Condensed-Matter Physics & Materials Science Seminar

"Nematic superconductivity in twisted bilayer graphene"

Presented by Laura Classen, University of Minnesota

Tuesday, September 10, 2019, 1:00 pm — ISB Bldg. 734 Conf. Rm. 201 (upstairs)

Tunable insulating and superconducting phases have recently been induced in several twisted graphene-based heterostructures. These correlated phases are ascribed to an exceptional band flattening, which comes along with a very large hexagonal moiré pattern in real space. We study this interplay of orders in a phenomenological model for the moiré superlattice with a focus on superconductivity. Motivated by the presence of van-Hove instabilities, we approach the pairing problem as an interaction-induced instability of the Fermi surface in terms of the unbiased functional renormalization group. We find two pairing instabilities with different symmetries being close in energy and show that a similar situation arises in a model specific for twisted bilayer graphene. In view of recent experimental observations that the threefold lattice rotational symmetry is broken in the superconducting state of hole-doped twisted bilayer graphene, we analyze the corresponding Landau-Ginzburg free energy with two superconducting order parameters. The result is, indeed, a mixed ground state that breaks rotation symmetry and leads to nematic superconductivity. Time-reversal symmetry can simultaneously be broken.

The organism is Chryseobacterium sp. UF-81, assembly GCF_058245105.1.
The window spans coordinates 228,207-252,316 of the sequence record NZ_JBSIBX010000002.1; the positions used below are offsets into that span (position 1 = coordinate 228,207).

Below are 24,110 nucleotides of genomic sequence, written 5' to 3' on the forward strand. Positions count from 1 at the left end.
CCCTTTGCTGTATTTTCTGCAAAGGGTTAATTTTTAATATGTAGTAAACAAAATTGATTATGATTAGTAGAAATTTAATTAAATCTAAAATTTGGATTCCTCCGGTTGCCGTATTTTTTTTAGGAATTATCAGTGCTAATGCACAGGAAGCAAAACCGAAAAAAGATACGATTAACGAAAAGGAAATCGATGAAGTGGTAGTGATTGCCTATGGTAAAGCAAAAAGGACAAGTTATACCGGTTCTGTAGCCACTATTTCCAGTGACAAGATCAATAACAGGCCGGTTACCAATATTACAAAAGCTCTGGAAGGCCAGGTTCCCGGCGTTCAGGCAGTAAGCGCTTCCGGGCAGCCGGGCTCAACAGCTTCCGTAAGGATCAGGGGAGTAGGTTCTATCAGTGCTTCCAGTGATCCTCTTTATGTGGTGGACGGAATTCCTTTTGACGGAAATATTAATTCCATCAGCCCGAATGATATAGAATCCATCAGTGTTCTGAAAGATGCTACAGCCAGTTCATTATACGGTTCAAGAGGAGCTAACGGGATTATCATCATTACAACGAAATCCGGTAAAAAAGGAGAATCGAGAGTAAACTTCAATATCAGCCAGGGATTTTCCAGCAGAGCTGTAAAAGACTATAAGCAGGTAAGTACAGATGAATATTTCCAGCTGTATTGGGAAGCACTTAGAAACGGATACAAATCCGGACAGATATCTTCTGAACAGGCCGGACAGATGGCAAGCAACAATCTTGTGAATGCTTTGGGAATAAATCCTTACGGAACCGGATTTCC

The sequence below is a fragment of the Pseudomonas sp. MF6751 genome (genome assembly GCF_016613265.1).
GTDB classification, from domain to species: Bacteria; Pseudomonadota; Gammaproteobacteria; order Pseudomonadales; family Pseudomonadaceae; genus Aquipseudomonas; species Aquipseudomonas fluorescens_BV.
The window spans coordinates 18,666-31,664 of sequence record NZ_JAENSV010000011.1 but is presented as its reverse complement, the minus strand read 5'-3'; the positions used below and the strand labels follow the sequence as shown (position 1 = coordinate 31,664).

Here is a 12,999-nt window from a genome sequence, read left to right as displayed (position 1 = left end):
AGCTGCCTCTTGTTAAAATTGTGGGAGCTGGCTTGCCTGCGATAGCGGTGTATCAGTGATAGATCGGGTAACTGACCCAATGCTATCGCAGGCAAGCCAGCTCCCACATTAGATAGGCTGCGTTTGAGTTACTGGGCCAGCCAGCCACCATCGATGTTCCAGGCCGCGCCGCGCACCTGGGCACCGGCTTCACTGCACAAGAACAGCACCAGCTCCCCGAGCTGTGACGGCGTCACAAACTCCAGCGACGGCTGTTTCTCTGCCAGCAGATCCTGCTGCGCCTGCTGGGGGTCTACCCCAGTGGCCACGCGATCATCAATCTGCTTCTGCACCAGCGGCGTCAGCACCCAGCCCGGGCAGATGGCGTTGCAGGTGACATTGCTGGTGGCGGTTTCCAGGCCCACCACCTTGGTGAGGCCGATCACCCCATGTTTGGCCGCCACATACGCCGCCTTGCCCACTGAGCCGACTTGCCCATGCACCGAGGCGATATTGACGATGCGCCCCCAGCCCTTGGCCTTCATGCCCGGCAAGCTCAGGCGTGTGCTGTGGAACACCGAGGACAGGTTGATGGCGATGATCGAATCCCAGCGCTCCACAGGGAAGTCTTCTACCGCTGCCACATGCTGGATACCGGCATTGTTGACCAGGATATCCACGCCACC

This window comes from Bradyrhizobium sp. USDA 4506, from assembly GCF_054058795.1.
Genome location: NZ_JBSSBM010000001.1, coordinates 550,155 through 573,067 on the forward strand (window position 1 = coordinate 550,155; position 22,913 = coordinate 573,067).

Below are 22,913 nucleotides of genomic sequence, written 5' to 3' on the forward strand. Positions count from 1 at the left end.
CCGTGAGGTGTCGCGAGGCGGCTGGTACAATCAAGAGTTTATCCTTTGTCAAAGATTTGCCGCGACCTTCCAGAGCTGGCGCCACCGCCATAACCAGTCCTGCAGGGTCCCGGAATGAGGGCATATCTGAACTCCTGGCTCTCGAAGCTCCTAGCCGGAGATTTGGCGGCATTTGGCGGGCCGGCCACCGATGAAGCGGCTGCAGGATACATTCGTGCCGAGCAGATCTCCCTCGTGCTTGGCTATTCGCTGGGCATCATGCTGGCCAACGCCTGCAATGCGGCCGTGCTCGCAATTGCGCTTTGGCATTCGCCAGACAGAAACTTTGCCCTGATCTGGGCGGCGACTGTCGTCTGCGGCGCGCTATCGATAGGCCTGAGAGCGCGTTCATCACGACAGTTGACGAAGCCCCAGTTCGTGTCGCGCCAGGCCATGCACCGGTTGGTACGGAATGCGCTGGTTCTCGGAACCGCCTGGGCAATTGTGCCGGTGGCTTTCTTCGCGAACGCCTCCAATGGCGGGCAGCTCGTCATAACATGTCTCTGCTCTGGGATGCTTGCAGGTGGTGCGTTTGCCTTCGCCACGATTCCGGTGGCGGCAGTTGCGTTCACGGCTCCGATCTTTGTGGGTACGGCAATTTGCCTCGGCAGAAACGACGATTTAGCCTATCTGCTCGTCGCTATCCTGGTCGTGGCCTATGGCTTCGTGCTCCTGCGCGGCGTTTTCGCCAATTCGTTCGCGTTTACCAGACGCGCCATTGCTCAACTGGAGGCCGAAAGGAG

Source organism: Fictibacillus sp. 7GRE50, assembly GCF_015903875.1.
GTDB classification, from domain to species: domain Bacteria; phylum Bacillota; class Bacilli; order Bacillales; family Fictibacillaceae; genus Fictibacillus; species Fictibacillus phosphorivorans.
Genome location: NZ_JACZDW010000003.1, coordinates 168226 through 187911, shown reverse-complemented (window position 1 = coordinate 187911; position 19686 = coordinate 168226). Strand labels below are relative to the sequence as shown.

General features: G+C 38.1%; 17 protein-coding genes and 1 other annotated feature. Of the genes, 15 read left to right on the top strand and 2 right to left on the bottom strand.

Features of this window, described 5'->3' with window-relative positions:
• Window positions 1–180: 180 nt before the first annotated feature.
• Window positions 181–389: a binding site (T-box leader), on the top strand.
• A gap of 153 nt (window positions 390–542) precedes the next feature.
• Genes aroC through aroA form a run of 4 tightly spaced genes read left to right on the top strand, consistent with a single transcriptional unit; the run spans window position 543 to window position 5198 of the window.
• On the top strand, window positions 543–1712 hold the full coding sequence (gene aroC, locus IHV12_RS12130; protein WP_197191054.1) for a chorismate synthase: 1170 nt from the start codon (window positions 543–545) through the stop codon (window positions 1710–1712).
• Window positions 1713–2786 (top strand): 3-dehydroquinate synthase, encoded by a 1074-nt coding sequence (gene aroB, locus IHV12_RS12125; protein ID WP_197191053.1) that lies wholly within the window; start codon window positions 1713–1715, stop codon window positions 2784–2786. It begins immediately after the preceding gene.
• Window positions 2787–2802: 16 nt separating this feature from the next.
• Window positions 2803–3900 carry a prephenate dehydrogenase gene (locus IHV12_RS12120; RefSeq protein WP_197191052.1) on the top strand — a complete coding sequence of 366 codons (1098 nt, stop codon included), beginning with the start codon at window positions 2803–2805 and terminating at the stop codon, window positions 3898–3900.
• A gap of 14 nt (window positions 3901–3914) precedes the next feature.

Hosted by: Alexei Tsvelik

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